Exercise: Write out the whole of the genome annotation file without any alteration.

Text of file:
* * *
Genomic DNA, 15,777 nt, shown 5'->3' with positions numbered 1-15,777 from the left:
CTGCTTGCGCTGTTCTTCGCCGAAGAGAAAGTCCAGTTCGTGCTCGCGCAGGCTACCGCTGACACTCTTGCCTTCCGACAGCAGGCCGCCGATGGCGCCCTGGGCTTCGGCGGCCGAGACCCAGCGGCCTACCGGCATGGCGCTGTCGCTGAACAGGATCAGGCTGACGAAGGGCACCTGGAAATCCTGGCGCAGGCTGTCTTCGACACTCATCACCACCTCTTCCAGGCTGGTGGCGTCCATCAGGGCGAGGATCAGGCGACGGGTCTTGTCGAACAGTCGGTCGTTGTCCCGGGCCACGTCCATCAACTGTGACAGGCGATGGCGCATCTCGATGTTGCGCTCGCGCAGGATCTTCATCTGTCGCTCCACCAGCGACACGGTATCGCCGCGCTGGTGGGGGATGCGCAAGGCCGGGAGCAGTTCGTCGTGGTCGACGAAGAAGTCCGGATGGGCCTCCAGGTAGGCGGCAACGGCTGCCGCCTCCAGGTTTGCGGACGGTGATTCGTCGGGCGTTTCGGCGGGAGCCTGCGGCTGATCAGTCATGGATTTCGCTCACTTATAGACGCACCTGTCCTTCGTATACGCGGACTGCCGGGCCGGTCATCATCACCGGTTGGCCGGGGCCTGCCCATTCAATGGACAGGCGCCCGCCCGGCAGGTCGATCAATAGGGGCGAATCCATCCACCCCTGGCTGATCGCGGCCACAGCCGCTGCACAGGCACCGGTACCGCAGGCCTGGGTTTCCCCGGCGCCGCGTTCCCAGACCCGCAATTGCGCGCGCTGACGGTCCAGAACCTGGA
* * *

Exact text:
Genomic DNA, 15,777 nt, shown 5'->3' with positions numbered 1-15,777 from the left:
CTGCTTGCGCTGTTCTTCGCCGAAGAGAAAGTCCAGTTCGTGCTCGCGCAGGCTACCGCTGACACTCTTGCCTTCCGACAGCAGGCCGCCGATGGCGCCCTGGGCTTCGGCGGCCGAGACCCAGCGGCCTACCGGCATGGCGCTGTCGCTGAACAGGATCAGGCTGACGAAGGGCACCTGGAAATCCTGGCGCAGGCTGTCTTCGACACTCATCACCACCTCTTCCAGGCTGGTGGCGTCCATCAGGGCGAGGATCAGGCGACGGGTCTTGTCGAACAGTCGGTCGTTGTCCCGGGCCACGTCCATCAACTGTGACAGGCGATGGCGCATCTCGATGTTGCGCTCGCGCAGGATCTTCATCTGTCGCTCCACCAGCGACACGGTATCGCCGCGCTGGTGGGGGATGCGCAAGGCCGGGAGCAGTTCGTCGTGGTCGACGAAGAAGTCCGGATGGGCCTCCAGGTAGGCGGCAACGGCTGCCGCCTCCAGGTTTGCGGACGGTGATTCGTCGGGCGTTTCGGCGGGAGCCTGCGGCTGATCAGTCATGGATTTCGCTCACTTATAGACGCACCTGTCCTTCGTATACGCGGACTGCCGGGCCGGTCATCATCACCGGTTGGCCGGGGCCTGCCCATTCAATGGACAGGCGCCCGCCCGGCAGGTCGATCAATAGGGGCGAATCCATCCACCCCTGGCTGATCGCGGCCACAGCCGCTGCACAGGCACCGGTACCGCAGGCCTGGGTTTCCCCGGCGCCGCGTTCCCAGACCCGCAATTGCGCGCGCTGACGGTCCAGAACCTGGA